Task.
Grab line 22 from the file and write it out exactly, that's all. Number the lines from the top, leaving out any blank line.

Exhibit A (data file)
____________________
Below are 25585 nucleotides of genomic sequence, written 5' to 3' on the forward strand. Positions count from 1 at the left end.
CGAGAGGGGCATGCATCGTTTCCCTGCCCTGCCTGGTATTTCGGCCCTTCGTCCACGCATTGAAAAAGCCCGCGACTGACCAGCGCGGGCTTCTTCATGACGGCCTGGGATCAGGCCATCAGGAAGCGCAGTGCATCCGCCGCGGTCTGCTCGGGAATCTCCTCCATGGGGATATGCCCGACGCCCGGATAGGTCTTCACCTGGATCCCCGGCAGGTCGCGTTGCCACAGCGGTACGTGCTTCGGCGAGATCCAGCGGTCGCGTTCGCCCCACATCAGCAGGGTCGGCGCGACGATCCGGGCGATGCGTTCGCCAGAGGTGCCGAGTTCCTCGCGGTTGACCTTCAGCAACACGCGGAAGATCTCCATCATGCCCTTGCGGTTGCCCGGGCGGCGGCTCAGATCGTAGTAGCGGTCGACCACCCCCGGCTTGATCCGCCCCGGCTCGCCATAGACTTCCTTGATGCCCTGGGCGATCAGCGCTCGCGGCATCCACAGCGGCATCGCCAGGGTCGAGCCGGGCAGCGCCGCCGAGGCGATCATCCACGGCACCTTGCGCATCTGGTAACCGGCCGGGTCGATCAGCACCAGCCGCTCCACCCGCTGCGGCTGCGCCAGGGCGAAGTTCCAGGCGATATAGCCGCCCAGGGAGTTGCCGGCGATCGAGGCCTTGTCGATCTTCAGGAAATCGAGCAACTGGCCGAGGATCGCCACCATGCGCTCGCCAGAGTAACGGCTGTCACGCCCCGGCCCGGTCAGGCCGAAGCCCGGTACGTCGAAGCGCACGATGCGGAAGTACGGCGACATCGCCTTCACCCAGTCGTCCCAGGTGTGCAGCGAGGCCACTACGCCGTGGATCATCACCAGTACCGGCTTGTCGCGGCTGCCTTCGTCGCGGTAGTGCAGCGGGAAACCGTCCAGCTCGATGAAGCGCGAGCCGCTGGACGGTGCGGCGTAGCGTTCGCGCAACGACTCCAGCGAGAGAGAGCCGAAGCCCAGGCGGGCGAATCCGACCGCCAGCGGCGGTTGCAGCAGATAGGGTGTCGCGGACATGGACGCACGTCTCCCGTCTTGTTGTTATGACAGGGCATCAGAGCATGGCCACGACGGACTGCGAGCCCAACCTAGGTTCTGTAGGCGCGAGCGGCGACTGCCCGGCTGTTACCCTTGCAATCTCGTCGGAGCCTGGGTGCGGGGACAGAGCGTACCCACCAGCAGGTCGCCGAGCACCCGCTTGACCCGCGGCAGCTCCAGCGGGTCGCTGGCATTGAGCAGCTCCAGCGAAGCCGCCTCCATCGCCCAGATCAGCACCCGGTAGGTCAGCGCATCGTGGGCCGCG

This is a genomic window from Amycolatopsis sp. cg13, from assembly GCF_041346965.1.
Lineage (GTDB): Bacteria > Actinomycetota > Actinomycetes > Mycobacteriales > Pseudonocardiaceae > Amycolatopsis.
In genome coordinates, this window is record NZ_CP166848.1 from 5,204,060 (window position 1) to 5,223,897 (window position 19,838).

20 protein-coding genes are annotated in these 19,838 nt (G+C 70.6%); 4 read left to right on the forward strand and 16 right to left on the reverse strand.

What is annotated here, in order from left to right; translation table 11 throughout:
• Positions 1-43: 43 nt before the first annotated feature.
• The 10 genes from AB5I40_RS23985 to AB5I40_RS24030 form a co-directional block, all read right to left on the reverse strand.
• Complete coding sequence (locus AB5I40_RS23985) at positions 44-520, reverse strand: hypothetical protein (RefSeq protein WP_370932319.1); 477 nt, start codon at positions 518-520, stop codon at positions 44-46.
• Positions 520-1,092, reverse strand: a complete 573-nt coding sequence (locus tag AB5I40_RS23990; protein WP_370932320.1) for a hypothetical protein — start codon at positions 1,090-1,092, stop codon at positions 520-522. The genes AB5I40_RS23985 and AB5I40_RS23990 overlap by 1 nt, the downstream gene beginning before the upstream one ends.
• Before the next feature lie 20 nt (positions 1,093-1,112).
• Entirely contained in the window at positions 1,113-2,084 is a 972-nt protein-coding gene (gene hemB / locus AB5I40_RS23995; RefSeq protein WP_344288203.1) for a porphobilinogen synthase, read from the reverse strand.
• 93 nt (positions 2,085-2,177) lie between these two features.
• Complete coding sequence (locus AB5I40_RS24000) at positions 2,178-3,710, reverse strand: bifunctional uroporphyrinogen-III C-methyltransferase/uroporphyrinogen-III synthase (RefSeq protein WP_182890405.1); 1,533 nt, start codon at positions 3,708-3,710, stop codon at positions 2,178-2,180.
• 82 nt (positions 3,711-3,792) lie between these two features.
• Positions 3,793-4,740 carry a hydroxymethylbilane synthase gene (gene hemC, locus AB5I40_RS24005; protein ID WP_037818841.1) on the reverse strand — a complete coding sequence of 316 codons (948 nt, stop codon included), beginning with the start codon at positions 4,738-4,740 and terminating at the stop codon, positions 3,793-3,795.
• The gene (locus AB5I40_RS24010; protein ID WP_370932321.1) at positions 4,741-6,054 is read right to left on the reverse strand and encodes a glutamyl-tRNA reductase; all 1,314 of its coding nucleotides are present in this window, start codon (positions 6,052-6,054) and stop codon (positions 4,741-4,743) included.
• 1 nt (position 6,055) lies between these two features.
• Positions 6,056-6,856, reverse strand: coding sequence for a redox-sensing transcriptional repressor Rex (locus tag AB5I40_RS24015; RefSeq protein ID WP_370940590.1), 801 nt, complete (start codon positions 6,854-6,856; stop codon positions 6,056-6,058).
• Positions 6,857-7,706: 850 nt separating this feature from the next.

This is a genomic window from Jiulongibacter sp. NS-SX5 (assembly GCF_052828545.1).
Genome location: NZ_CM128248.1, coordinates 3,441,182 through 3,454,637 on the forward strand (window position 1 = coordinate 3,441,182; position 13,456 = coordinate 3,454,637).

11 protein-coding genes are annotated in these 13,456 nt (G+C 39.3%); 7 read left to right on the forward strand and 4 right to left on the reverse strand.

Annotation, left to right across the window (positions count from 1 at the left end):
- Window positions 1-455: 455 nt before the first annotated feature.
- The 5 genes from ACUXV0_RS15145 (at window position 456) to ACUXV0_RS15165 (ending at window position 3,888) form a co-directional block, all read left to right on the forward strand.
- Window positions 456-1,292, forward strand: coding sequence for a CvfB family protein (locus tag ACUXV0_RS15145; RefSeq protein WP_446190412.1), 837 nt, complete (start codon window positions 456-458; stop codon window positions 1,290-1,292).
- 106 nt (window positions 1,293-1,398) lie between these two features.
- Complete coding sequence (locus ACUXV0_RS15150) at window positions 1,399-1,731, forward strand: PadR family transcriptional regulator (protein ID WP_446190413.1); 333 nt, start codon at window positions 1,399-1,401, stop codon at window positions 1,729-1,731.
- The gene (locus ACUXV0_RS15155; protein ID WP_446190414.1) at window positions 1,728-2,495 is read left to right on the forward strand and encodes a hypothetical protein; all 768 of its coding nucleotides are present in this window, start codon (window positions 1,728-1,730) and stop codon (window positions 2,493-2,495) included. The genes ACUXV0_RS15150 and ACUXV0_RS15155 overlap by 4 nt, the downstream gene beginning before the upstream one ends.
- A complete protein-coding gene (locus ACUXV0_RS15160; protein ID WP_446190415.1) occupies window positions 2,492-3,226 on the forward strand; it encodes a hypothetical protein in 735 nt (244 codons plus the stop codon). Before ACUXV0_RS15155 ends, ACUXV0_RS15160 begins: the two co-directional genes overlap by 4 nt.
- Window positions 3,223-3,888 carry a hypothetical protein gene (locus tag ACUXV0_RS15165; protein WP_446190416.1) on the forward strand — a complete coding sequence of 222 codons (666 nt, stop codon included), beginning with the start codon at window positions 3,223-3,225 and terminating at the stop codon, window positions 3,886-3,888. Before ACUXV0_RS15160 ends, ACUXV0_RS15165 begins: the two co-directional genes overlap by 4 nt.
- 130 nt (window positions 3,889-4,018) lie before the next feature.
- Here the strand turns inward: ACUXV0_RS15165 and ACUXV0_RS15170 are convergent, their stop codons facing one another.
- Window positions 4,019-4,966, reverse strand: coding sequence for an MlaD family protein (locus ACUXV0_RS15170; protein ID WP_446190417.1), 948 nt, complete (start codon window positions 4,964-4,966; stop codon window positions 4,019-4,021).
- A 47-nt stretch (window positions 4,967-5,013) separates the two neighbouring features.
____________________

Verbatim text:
This is a genomic window from Jiulongibacter sp. NS-SX5 (assembly GCF_052828545.1).